Not all of us have perfect histories.
Surely there is something--an event of poor judgment, a decision of badly timed calculations, a private email sent to a larger list--which we’d rather go back in time and undo.
For some of us, these are mild mistakes, much more hideous in our own minds than on paper.
But for others, there is a record: one that sticks to your permanent record.
I write the Hill Navigator blog for Roll Call, which dispenses workplace advice for people who work in Washington D.C., specifically Capitol Hill. Capitol Hill, as with many high-intensity fields, is a competitive place to land a job--even an entry level one answering phones and responding to mail. So when I received a question about how a previous instance of public intoxication would affect a would-be job seeker’s chances, I knew it deserved a response.
Read: Roll Call’s Hill Navigator: Ghosts of Drunk Nights Past.
The cliff notes version: a public intoxication charge might not hurt your job chances coming in, as few offices conduct thorough background checks. But the incident could come up when applying for a government security clearance later on.
But more importantly, once you’ve landed a position, any infractions --from public intoxication to something more serious--could place your job in jeopardy. “Career suicide” is the term Roll Call’s Heard on the Hill uses to describe staffer run-ins with the law. While the antics range from fist fights to poor judgment on social media, alcohol is often involved.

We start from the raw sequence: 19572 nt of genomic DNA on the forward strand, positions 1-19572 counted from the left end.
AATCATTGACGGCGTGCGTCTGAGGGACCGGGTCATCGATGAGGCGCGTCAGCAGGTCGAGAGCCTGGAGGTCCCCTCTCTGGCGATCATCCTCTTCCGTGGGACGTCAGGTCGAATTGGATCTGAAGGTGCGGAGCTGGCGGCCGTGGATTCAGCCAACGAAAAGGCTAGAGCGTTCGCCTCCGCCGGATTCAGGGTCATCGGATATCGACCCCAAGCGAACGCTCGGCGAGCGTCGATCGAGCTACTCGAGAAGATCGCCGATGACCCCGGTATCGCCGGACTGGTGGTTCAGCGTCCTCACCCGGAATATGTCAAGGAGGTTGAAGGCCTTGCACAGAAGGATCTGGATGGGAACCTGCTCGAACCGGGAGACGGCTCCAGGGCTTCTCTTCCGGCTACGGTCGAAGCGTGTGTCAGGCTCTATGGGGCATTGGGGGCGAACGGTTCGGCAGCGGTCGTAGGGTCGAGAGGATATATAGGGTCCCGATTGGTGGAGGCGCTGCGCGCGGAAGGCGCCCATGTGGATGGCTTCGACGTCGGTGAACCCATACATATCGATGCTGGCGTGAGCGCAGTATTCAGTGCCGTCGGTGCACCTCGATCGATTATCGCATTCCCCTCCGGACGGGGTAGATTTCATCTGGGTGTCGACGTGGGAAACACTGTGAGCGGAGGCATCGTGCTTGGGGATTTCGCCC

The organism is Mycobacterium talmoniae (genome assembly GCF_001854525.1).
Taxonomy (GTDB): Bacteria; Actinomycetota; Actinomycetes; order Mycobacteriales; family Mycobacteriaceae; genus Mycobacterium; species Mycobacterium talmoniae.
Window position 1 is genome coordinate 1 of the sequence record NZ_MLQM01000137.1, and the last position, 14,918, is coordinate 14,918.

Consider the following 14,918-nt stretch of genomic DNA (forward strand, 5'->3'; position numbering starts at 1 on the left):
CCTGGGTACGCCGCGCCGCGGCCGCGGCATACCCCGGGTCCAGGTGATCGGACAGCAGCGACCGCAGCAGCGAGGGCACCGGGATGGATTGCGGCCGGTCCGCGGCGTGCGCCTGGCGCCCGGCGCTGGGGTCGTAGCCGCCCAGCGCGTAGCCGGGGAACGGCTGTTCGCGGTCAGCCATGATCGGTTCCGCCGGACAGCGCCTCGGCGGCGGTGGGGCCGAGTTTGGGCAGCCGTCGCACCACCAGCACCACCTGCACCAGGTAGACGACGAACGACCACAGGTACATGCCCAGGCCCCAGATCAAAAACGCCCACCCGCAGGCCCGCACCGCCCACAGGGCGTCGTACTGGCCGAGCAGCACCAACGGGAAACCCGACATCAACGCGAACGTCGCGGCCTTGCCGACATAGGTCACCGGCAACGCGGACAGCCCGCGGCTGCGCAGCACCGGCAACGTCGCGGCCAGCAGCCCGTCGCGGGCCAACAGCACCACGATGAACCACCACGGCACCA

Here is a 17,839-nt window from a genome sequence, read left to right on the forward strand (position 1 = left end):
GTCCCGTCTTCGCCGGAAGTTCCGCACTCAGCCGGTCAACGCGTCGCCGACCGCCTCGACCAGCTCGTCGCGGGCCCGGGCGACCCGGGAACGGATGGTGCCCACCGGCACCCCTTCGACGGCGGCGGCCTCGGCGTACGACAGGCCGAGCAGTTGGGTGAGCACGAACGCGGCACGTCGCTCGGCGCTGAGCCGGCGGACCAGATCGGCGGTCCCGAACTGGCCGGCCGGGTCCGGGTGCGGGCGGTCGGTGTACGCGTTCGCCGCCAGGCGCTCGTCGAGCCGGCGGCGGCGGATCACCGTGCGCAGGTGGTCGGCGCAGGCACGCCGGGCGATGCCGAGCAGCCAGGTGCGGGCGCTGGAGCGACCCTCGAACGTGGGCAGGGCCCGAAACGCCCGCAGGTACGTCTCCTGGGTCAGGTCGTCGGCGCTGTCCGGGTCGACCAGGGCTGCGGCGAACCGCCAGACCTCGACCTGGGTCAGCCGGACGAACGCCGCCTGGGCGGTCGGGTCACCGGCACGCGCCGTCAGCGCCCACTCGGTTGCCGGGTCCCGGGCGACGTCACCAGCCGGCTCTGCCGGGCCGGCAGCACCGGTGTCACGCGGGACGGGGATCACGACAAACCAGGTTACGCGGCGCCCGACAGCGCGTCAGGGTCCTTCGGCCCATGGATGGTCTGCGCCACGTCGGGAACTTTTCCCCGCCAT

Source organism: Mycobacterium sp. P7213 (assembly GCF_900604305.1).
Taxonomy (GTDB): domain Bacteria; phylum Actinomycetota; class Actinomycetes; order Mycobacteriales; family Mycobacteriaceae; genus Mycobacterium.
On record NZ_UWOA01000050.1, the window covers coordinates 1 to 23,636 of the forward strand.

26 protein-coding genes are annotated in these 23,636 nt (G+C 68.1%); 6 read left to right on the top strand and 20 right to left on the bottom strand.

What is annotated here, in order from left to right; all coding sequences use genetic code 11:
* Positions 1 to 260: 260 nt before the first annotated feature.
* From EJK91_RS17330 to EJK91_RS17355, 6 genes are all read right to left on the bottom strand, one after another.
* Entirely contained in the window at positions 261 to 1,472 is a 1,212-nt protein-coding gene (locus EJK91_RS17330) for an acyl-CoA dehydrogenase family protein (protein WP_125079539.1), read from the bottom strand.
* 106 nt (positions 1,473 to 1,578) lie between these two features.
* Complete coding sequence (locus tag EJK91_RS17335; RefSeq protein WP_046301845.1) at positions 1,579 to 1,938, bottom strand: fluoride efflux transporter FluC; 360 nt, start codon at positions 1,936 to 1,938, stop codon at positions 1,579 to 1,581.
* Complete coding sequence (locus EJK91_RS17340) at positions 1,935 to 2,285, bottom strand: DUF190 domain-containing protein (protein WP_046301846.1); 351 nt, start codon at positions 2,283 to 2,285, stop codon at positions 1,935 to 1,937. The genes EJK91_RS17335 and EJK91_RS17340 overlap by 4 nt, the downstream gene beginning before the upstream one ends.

It’s worth asking: what role does alcohol plays in your work life? In Washington, D.C., where I’ve spent years both as a Capitol Hill staffer and a journalist, wine and cheese receptions are the norm. A bar is a common place to meet up with friends, bosses invite staffers out for drinks to celebrate a job well done, and some offices keep beers stocked in the fridge for an impromptu happy hour.
Walking that fine line means setting limits: a beer at work is fine, but that’s assuming you can metro home. A happy hour is a great opportunity to bond with co-workers, but so is a coffee run, or a lunch break. Public intoxication is a very real offense, one that won’t reflect kindly on your workplace--particularly if a Member of Congress has their name attached.
Rebecca Gale is the author of the Hill Navigator, a workplace advice column in Roll Call. She has also worked as a press secretary and communications director for senators and members of Congress on Capitol Hill. She graduated with honors from Miami University in Ohio and has a master's degree in political communication from the Johns Hopkins University. Her short stories have appeared in anthologies published by Boxfire Press, and her debut novel, "Trying," was published by Boxfire Press in December 2012.
*The views and opinions expressed in this blog are solely those of the author and do not necessarily reflect the views of The Foundation for Advancing Alcohol Responsibility or any Foundation for Advancing Alcohol Responsibility member.*